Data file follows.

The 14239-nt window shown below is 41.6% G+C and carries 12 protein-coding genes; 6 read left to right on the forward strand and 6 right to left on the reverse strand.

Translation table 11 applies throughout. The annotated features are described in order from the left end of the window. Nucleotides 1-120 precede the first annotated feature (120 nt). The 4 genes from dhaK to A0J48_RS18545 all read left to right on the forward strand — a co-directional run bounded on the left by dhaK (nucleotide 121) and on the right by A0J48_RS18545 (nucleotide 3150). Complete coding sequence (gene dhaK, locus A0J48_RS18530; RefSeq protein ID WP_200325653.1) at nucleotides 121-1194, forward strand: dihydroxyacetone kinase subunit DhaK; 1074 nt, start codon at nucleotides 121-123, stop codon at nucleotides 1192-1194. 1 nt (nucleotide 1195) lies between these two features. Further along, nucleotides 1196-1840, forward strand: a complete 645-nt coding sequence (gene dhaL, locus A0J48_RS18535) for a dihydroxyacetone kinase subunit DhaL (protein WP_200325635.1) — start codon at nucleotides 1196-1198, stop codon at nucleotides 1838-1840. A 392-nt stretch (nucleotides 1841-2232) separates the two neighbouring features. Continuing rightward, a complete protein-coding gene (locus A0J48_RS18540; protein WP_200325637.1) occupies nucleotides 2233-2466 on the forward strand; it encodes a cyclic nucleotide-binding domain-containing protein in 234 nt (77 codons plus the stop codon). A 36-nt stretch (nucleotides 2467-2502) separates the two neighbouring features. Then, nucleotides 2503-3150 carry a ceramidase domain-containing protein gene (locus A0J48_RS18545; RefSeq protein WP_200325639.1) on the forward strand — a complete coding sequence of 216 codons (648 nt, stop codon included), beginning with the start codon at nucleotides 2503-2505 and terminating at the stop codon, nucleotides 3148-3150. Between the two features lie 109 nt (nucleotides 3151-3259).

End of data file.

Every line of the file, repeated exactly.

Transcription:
The 14239-nt window shown below is 41.6% G+C and carries 12 protein-coding genes; 6 read left to right on the forward strand and 6 right to left on the reverse strand.

Translation table 11 applies throughout. The annotated features are described in order from the left end of the window. Nucleotides 1-120 precede the first annotated feature (120 nt). The 4 genes from dhaK to A0J48_RS18545 all read left to right on the forward strand — a co-directional run bounded on the left by dhaK (nucleotide 121) and on the right by A0J48_RS18545 (nucleotide 3150). Complete coding sequence (gene dhaK, locus A0J48_RS18530; RefSeq protein ID WP_200325653.1) at nucleotides 121-1194, forward strand: dihydroxyacetone kinase subunit DhaK; 1074 nt, start codon at nucleotides 121-123, stop codon at nucleotides 1192-1194. 1 nt (nucleotide 1195) lies between these two features. Further along, nucleotides 1196-1840, forward strand: a complete 645-nt coding sequence (gene dhaL, locus A0J48_RS18535) for a dihydroxyacetone kinase subunit DhaL (protein WP_200325635.1) — start codon at nucleotides 1196-1198, stop codon at nucleotides 1838-1840. A 392-nt stretch (nucleotides 1841-2232) separates the two neighbouring features. Continuing rightward, a complete protein-coding gene (locus A0J48_RS18540; protein WP_200325637.1) occupies nucleotides 2233-2466 on the forward strand; it encodes a cyclic nucleotide-binding domain-containing protein in 234 nt (77 codons plus the stop codon). A 36-nt stretch (nucleotides 2467-2502) separates the two neighbouring features. Then, nucleotides 2503-3150 carry a ceramidase domain-containing protein gene (locus A0J48_RS18545; RefSeq protein WP_200325639.1) on the forward strand — a complete coding sequence of 216 codons (648 nt, stop codon included), beginning with the start codon at nucleotides 2503-2505 and terminating at the stop codon, nucleotides 3148-3150. Between the two features lie 109 nt (nucleotides 3151-3259).